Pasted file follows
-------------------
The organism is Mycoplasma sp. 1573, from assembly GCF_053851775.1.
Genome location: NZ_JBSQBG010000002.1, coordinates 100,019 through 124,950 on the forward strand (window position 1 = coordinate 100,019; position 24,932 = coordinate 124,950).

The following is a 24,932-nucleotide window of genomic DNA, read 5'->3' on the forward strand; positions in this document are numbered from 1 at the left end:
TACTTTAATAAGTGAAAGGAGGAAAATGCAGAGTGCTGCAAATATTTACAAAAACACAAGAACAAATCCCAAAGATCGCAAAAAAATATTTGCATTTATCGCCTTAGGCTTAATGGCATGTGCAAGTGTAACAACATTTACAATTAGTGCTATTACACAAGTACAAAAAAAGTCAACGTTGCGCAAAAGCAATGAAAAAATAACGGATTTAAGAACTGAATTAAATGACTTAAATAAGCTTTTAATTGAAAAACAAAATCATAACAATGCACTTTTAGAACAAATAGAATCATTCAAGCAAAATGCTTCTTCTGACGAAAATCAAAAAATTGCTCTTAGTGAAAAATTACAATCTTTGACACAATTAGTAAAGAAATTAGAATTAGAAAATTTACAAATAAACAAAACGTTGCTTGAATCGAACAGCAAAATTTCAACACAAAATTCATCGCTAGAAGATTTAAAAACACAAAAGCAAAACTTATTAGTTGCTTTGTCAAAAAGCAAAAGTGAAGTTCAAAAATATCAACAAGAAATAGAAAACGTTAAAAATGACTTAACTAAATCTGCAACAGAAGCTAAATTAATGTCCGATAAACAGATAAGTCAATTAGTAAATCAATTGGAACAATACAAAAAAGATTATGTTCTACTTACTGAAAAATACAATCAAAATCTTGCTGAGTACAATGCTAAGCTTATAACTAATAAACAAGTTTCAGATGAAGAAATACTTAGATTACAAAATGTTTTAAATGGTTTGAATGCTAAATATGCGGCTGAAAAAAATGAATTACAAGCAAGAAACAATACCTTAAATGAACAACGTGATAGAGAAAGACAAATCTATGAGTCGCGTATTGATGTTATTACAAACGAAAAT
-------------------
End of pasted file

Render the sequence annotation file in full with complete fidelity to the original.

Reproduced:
The organism is Mycoplasma sp. 1573, from assembly GCF_053851775.1.
Genome location: NZ_JBSQBG010000002.1, coordinates 100,019 through 124,950 on the forward strand (window position 1 = coordinate 100,019; position 24,932 = coordinate 124,950).

The following is a 24,932-nucleotide window of genomic DNA, read 5'->3' on the forward strand; positions in this document are numbered from 1 at the left end:
TACTTTAATAAGTGAAAGGAGGAAAATGCAGAGTGCTGCAAATATTTACAAAAACACAAGAACAAATCCCAAAGATCGCAAAAAAATATTTGCATTTATCGCCTTAGGCTTAATGGCATGTGCAAGTGTAACAACATTTACAATTAGTGCTATTACACAAGTACAAAAAAAGTCAACGTTGCGCAAAAGCAATGAAAAAATAACGGATTTAAGAACTGAATTAAATGACTTAAATAAGCTTTTAATTGAAAAACAAAATCATAACAATGCACTTTTAGAACAAATAGAATCATTCAAGCAAAATGCTTCTTCTGACGAAAATCAAAAAATTGCTCTTAGTGAAAAATTACAATCTTTGACACAATTAGTAAAGAAATTAGAATTAGAAAATTTACAAATAAACAAAACGTTGCTTGAATCGAACAGCAAAATTTCAACACAAAATTCATCGCTAGAAGATTTAAAAACACAAAAGCAAAACTTATTAGTTGCTTTGTCAAAAAGCAAAAGTGAAGTTCAAAAATATCAACAAGAAATAGAAAACGTTAAAAATGACTTAACTAAATCTGCAACAGAAGCTAAATTAATGTCCGATAAACAGATAAGTCAATTAGTAAATCAATTGGAACAATACAAAAAAGATTATGTTCTACTTACTGAAAAATACAATCAAAATCTTGCTGAGTACAATGCTAAGCTTATAACTAATAAACAAGTTTCAGATGAAGAAATACTTAGATTACAAAATGTTTTAAATGGTTTGAATGCTAAATATGCGGCTGAAAAAAATGAATTACAAGCAAGAAACAATACCTTAAATGAACAACGTGATAGAGAAAGACAAATCTATGAGTCGCGTATTGATGTTATTACAAACGAAAAT